It’s the 18th Sunday after Pentecost – after the Holy Spirit descended on the apostles, after Jesus ascended into heaven, after Jesus rose from the dead. Yet, as I mentioned last week, there are certain moments in history that we can never forget – that are forever engrained in our hearts and minds – and the resurrection of Jesus needs to be the most significant one of all. Because that is the defining moment for us as Christians. That moment determines how we answer the question of whether we will serve God or wealth. Helen Montgomery Debevoise, a Presbyterian pastor in Tampa, Florida sums this up beautifully. She says, “Not long ago, we shouted ‘He is alive!’ but already we are whispering our faith because we do not quite believe it anymore. Somewhere in the middle of our journey we stopped living for Christ. We stopped believing that Jesus died and was resurrected and that life was made new. Somewhere along the way it became easy to serve all those pressing demands: of people, of schedule, of money. Somewhere along the way, the vision for God’s call became cloudy and muddled. We stopped hearing God’s voice and joined the crazy survivor-takes all mentality. Somewhere along the way, the challenges seemed so much bigger than the answers. So we huddled in an effort to save whatever was left and forgot about living for something greater. We buried our treasures.” She’s right and in the process we have made the decision – unknowingly or not – to serve wealth instead of God.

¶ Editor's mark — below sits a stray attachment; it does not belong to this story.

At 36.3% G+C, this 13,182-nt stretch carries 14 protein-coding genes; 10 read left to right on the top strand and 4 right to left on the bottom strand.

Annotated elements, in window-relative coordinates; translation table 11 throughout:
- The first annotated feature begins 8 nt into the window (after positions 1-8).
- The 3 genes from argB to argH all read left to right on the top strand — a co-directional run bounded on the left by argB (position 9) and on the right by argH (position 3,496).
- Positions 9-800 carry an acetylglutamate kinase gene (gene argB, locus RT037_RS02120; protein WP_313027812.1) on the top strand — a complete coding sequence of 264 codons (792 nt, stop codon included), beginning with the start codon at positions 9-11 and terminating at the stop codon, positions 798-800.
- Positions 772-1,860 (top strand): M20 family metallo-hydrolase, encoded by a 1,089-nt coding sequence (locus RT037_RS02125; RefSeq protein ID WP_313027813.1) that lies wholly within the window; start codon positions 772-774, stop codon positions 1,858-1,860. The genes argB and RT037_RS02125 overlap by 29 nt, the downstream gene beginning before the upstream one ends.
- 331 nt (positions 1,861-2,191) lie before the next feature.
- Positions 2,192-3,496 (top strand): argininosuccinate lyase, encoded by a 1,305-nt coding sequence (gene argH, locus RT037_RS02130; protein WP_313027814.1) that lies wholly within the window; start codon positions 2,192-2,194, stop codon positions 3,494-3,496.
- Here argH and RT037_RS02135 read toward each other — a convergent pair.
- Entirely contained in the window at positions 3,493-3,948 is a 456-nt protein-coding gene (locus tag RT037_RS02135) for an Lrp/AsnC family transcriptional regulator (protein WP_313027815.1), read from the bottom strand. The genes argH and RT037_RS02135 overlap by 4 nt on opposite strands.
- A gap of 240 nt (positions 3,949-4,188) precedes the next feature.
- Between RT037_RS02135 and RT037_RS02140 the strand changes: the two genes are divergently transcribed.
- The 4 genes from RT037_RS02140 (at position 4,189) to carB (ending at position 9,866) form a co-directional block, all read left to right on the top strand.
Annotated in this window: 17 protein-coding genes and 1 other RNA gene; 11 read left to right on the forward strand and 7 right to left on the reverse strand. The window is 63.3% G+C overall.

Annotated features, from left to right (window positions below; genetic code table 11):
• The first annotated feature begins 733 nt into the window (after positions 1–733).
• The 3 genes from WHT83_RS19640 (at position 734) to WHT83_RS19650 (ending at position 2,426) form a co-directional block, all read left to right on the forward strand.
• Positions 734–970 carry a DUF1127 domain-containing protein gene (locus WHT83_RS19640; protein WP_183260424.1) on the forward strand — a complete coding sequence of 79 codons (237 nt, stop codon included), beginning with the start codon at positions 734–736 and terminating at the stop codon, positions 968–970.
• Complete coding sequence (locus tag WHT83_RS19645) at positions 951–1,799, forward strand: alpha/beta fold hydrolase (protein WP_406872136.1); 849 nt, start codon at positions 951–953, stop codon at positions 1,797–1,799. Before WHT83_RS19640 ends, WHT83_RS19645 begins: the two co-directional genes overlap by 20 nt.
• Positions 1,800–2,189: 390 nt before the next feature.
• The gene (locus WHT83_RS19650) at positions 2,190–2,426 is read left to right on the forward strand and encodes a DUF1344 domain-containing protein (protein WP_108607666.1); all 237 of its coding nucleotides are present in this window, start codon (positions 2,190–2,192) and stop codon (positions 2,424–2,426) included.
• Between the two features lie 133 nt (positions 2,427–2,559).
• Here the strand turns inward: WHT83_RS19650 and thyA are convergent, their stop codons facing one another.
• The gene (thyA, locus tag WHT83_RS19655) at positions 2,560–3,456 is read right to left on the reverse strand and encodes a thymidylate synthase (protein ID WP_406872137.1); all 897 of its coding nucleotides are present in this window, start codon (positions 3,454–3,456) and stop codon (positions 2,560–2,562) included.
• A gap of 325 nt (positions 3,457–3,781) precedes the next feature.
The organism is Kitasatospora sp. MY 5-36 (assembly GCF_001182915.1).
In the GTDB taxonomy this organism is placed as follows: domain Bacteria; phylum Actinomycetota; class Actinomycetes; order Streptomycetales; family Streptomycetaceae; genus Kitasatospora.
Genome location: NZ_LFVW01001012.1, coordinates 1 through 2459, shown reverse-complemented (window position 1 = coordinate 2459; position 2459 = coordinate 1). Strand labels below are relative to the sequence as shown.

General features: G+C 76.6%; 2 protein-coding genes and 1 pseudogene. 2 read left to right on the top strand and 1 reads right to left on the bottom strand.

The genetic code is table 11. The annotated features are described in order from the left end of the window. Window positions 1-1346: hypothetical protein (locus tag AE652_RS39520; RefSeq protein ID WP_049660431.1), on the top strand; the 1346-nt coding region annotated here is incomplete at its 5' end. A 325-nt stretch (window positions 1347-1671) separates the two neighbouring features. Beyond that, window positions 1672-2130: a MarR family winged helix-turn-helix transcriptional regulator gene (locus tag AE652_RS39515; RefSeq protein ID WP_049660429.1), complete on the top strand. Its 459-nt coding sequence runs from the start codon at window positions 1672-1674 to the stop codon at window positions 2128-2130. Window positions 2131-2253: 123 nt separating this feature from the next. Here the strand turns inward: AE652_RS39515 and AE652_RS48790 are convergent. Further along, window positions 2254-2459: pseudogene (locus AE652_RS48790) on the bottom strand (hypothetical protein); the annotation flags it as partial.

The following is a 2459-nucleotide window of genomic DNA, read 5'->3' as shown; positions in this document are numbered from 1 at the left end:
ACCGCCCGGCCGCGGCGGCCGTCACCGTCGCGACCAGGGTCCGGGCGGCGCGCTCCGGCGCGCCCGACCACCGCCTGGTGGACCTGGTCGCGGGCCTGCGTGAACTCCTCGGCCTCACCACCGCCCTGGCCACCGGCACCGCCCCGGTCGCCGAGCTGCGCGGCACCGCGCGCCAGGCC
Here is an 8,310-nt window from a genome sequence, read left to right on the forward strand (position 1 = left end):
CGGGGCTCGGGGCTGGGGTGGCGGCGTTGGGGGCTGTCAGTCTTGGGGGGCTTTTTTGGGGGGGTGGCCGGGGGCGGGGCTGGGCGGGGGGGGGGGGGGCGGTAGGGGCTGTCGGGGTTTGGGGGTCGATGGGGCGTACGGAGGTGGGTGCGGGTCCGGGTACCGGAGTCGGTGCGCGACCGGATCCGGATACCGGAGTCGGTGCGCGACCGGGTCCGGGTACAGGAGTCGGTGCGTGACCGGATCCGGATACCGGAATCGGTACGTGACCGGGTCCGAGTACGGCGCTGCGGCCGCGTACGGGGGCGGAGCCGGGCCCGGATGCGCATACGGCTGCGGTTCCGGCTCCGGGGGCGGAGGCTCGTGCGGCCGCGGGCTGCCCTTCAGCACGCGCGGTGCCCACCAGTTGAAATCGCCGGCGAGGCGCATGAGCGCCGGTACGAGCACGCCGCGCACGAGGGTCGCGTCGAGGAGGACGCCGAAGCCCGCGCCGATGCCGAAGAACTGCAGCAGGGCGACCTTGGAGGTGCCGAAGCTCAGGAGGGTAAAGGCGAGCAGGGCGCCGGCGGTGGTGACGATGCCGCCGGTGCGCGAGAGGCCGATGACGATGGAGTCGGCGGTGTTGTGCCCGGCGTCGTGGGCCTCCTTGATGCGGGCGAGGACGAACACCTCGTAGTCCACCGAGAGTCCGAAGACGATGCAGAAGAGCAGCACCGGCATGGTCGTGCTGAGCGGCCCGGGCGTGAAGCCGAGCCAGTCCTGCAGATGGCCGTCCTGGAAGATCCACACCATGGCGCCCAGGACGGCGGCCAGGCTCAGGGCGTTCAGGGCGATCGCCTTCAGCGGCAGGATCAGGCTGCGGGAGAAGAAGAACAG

There is hope however in this confusion that we live in. The Holy Spirit calls us back to God. The Holy Spirit has called us here today to hear God’s word, to be reminded of our true priorities, to be reminded of our baptism where our relationship with God through Christ is our number one priority, to be fed by the body and blood of Christ and therefore to become more like him through this meal of forgiveness and grace. And that is even more good news, that we are called by the Spirit to see how we have failed to serve God, to repent, and to turn back to God. The Holy Spirit guides us to live a life that is faithful in the small things and the larger things of the kingdom of God. Because all the little things we do each and every day – of choosing God’s kingdom over the world’s kingdom – investing in people over wealth, all the sacrifices we make investing in relationships over possessions–– bring us closer to one another and to God.
Jesus said we cannot serve God and wealth. We must choose one to serve. We serve God by serving one another – being kind to one another, loving, compassionate – not by building up our treasures here on earth, but in seeking first the kingdom of God and having the faith and trust to know that God will provide for all our needs. Amen.